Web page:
The Making of a Catholic President: Kennedy vs. Nixon 1960

July 27, 2009

Books on the 1960 presidential campaign inevitably invite comparison with journalist Theodore White’s best-selling The Making of the President, 1960. The book’s success derived in part from the public’s fascination with the televised presidential debates. Kennedy’s youth and charisma also whetted the popular appetite for information about his strategy and political maneuvering.

In The Making of a Catholic Presi dent, Shaun Casey uses a similar title, but he presents no preface, introduction, road map or explanation of the book’s goals. In seven chronologically organized chapters, he presents a blow-by-blow account of the actions of the individuals and groups who responded most actively to the prospect of a Catholic in the White House. Having served as an adviser to Barack Obama during the 2008 campaign, Casey is in a good position to provide some pointers about religion’s proper role in presidential politics. Yet readers need to wait for the epilogue before they encounter any semblance of an overarching thesis.

Casey’s epilogue would have served as a useful introduction because it provides some organizing structure for the book’s compelling and often original details. For example, Casey draws two conclusions that are helpful for politicians. First, candidates should actively engage the opposition. Kennedy pursued Protestant elites in an effort to understand the roots of their doubts about a Catholic president. Second, political parties should avoid “clandestine organizing” of religious groups. Casey tells how one Republican operative united many liberal and conservative Protestants in a secret campaign to defeat Kennedy by inciting fears of Catholic power.

These two lessons are very debatable. To demonstrate the first point—that candidates benefit from pursuing dialogue with critics—Casey highlights Kennedy’s personal meeting with Methodist bishop G. Bromley Oxnam, whom Casey describes as “the closest thing to an American Protestant cardinal in the middle of the twentieth century.” As Casey’s research reveals, Oxnam recorded how impressed he was by Kennedy’s “extraordinary charm.” As the campaign commenced, however, the bishop was still outspoken in criticism of Kennedy and the Catholic Church. One can speculate that Kennedy’s charm offensive may have blunted Oxnam’s sword (and Casey may have witnessed, and even encouraged, this strategy in 2008 with Barack Obama’s outreach to conservative evangelicals), but there is no way to prove that it did.

It is also easy to quibble with the evidence supporting Casey’s second lesson, that it is dangerous for campaigns to work secretly with religious groups. With detective-like research, Casey uncovered the covert operations of Orland K. Armstrong, Republican National Com mittee employee and former member of Congress from Spring field, Missouri. Exploiting connections with liberal and conservative Prot estants from multiple denominations, Arm strong fostered anti-Catholic doubts about Kennedy’s candidacy. After encouraging the Southern Baptist Convention to pass a resolution expressing grave reservations about the election of a Catholic president, he carried his message to 48 conferences in 12 states. Although Casey implies that Nixon knew about Armstrong’s efforts—and given Nixon’s role in Watergate, one might assume that he participated in this anti-Catholic campaign—Casey’s impressive investigations reveal no evidence that Nixon or the RNC guided Arm strong’s actions.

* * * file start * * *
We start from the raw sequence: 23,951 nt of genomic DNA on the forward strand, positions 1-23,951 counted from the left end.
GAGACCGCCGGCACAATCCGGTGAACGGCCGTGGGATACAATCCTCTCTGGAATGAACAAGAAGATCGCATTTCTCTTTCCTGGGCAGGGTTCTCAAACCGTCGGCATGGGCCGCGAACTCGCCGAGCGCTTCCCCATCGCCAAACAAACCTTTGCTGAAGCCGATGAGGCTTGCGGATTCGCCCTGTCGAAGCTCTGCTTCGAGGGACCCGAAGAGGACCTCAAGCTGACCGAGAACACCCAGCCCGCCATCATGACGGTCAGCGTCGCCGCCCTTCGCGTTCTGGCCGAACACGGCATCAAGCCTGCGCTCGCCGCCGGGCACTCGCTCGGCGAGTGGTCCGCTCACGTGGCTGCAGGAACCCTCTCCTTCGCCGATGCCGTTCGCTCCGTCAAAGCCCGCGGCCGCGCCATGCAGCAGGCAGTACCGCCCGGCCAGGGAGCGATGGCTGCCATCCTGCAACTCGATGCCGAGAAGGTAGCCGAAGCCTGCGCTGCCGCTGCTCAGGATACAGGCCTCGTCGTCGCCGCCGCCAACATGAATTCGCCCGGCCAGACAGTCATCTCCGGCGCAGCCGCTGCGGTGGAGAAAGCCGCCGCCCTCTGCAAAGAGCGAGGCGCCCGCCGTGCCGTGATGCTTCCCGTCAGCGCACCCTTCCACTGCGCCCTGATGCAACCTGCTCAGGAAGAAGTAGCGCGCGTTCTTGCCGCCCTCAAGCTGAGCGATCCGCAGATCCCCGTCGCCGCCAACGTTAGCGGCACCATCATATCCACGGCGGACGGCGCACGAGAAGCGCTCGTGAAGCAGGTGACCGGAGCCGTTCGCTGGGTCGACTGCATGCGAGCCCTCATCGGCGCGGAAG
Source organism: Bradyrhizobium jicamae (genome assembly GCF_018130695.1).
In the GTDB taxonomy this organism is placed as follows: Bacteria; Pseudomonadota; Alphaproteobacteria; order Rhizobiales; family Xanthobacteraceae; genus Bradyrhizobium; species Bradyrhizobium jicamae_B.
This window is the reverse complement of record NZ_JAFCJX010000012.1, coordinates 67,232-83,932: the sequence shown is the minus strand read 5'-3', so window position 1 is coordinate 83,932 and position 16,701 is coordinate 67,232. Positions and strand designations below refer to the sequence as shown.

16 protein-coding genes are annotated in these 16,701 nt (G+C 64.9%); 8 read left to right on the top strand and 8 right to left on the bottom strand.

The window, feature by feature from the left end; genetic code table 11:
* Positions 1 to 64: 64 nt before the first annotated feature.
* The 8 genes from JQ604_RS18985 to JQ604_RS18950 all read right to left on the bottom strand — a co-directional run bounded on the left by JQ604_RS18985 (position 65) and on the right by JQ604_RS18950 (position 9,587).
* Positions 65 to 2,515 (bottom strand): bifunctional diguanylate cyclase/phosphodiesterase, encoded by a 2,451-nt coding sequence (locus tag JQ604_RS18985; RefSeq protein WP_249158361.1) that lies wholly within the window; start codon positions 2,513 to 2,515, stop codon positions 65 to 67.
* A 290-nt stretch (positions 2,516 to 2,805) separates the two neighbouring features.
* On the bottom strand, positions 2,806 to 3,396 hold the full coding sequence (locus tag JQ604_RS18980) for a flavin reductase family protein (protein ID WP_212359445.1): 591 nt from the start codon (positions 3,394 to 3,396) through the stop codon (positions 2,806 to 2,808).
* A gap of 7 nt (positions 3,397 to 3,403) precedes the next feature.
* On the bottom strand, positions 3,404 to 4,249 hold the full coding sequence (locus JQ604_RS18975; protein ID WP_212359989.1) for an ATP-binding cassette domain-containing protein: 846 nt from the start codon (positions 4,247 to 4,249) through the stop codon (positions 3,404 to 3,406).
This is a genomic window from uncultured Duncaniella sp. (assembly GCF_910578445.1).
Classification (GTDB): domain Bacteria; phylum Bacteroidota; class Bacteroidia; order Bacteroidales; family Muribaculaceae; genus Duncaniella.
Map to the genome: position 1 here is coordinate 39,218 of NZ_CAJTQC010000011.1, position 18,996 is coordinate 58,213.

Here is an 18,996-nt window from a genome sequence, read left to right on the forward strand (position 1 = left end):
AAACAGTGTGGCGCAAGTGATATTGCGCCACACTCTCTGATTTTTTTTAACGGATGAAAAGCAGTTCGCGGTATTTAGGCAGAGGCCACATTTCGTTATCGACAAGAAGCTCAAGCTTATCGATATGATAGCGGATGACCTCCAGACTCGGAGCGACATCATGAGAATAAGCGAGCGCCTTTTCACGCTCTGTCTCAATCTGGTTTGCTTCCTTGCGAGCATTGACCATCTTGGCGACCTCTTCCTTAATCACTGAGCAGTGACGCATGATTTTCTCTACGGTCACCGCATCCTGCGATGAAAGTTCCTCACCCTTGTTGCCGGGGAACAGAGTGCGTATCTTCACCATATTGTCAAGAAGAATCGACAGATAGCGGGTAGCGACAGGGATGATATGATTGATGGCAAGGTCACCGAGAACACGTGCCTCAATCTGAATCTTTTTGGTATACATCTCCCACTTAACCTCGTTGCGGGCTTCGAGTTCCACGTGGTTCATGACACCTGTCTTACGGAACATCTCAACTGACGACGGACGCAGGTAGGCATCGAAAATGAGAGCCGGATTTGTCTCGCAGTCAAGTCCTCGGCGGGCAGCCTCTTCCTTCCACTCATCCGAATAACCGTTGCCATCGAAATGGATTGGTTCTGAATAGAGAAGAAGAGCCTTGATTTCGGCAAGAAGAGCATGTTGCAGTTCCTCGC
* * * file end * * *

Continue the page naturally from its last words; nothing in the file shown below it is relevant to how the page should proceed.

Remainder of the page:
Casey’s archival discoveries will be valuable for scholars. For example, he suggests that one Protestant minister, W. Stanley Rycroft, played an important role in undermining the Protestant cabal against Kennedy. As a board member of Protestants and Other Americans United for Separation of Church and State (POAU), Rycroft likely leaked the organization’s plans to mobilize national opposition to a Kennedy. Citing documents in the Kennedy library referring to “Informant R,” Casey chronicles what are probably Rycroft’s objections to POAU’s explicitly anti-Kennedy strategy in the campaign. He also interviewed a reporter who undermined Protestant ministers’ efforts to disguise their unequivocal anti-Catholic attitudes. When Norman Vincent Peale and other nationally known clergy met behind closed doors in Washington’s May flower Hotel in September 1960, the reporter hid in a sound room with a colleague to listen secretly to the proceedings. As a result, they could contradict Peale’s claim that the meeting was not explicitly directed against Kennedy’s Cath olicism.

The real lesson of the 1960 campaign is that many Protestant organizations soon had reason to regret the role they played. By pressuring Kennedy to disavow his religious roots, Christian institutions encouraged the marginalization of religion from public life. As Casey recounts, many Protestants—including several who wrote articles in the Christian Century—proved unrelenting in raising doubts about a Catholic president’s independence from clerical authority. By overemphasizing the value of individual liberty, these writers undermined the power of Christian conscience in supporting moral reform. On the other end of the political spectrum, the National Association of Evangelicals has since abandoned fears of Catholic power and has pursued alliances with the Catholic Church in support of faith-based social service initiatives and in opposition to abortion and same-sex marriage.

Shaun Casey’s investigative research has provided a useful complement to the work of Theodore White, who knew little about the elite and grassroots anti-Catholicism that Casey chronicles. But in today’s climate of obsession with economic affairs, will Americans pause to reflect on the 1960 election’s legacy of hyperindividualism and secularism?